The Mets did not own a first-round pick in this year’s amateur draft, having surrendered it to the Los Angeles Angels of Anaheim in return for signing Francisco Rodriguez. However, they drafted a first-round talent with their late second-round (72nd overall) choice: local boy Steven Matz of East Setauket, NY.
Matz is a rangy, 6’3″, lefthanded pitcher with a 90-MPH fastball and good rotation on an overhand curve. He dominated while hurling for Ward Melville High School, striking out 81 in 44 innings, allowing just 11 hits. And so the legend begins … or will it?
How could a southpaw with those stats fall all the way to the 72nd choice? Signability, of course. The 18-year-old is committed to Coastal Carolina, where coach Gary Gilmore believes Matz “can do for this program and maybe more than what Kirt Manwaring did for it.”
That’s a telling statement. If you don’t know / remember Kirt Manwaring, he was a longtime MLB catcher from 1987-1999 and a one-time Gold Glove winner, and his MLB status put the CC baseball program on the map. (Ironically, Manwaring is also a New York native, from Elmira.) In other words, Matz is already being counted on to be “the face of the program”, and will need to be overwhelmed to renounce his commitment to Coastal Carolina — to the tune of one million dollars.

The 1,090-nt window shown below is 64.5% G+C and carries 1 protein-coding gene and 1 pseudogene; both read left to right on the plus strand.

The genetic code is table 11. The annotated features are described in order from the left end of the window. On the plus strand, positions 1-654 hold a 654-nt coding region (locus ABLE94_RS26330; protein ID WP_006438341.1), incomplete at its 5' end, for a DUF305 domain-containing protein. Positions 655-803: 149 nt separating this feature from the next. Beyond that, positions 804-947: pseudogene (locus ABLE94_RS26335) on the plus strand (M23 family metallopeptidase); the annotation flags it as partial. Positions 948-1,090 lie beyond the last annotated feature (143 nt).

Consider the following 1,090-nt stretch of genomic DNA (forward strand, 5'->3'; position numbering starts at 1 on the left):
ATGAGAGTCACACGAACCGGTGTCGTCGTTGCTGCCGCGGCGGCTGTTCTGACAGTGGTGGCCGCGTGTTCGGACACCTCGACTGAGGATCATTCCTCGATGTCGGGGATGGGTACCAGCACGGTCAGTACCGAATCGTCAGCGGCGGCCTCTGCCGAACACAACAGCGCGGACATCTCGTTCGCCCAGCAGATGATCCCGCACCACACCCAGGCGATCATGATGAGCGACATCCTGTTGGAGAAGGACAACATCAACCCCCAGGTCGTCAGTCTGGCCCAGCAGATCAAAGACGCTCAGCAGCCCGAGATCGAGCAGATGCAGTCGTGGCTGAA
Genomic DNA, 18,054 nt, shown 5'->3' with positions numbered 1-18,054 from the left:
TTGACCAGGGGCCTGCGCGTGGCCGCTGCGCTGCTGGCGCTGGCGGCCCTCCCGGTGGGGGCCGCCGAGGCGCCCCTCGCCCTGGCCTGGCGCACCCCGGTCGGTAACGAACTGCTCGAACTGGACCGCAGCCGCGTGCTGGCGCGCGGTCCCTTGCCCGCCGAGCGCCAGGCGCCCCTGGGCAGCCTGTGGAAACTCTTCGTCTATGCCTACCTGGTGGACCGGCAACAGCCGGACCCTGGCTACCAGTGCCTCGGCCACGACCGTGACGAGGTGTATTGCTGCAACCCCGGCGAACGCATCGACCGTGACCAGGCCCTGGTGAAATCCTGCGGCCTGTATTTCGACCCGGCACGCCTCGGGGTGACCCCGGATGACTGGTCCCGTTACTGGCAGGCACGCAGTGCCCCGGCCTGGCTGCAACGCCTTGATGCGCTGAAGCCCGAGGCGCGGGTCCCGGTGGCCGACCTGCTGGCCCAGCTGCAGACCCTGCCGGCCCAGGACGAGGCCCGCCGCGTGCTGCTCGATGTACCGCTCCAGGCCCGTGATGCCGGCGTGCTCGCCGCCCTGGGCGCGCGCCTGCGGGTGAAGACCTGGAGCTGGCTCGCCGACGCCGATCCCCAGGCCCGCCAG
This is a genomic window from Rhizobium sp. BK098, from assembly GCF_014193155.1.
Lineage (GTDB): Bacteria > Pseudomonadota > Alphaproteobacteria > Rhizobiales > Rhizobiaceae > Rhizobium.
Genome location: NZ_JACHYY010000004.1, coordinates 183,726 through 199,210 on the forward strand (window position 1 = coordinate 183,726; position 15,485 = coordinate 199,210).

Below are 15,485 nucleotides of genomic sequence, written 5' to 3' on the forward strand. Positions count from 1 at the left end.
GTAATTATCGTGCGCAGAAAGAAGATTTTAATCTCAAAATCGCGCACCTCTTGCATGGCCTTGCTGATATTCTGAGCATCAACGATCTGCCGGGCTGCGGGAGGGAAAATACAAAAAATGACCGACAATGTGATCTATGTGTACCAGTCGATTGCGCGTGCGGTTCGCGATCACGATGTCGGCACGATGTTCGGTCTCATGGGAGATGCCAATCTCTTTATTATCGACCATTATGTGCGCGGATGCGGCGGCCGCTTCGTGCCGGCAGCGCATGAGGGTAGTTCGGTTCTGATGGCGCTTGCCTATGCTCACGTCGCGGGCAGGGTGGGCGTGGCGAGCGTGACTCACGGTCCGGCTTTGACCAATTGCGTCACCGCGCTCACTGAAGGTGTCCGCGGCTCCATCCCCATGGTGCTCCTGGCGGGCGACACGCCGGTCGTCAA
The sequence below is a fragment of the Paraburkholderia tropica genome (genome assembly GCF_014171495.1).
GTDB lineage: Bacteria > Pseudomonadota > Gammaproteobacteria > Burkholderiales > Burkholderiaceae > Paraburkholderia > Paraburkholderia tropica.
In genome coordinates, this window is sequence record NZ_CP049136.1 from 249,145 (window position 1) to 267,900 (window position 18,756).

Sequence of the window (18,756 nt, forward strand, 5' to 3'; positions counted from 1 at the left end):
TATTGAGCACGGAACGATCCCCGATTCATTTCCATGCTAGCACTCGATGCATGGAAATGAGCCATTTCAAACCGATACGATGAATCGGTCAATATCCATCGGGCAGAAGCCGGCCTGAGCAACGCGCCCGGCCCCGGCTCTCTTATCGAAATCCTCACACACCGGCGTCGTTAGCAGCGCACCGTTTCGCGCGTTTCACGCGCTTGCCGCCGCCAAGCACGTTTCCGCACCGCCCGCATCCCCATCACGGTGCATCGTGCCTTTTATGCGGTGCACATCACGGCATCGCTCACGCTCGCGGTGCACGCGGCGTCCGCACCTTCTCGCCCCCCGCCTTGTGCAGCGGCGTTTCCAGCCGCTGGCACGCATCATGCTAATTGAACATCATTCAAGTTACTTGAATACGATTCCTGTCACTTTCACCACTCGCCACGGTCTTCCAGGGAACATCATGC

Will the Mets be willing to go that high? You’d have to think so, considering that, if they had a first-round pick, they’d have to spend at least that much. But, they’ve traditionally played the role of good soldier and followed Herr Selig’s slotting system, and the commissioner / MCP has reportedly cut the “recommended” bonuses by ten percent this year. A million bucks is probably above the “slot” for a late second round pick — will the Mets be so bold as to buck the Budsystem and shell out the dough to sign their next Scott Kazmir?
Considering that the Mets have been harshly criticized by several media pundits for their steadfast refusal to go against the slotting guidelines, they may break the rules this year for no other reason than to quiet the critics (not unlike last year’s media-driven play of promoting Nick Evans and Dan Murphy from AA as a response to Baseball America’s negative analysis of the Mets’ farm system). Hey, if that’s what it takes to sign a lanky local lefty with a promising future, so be it. The Mets need all the young arms they can find, and Steven Matz would provide both a legit talent and a good story to follow.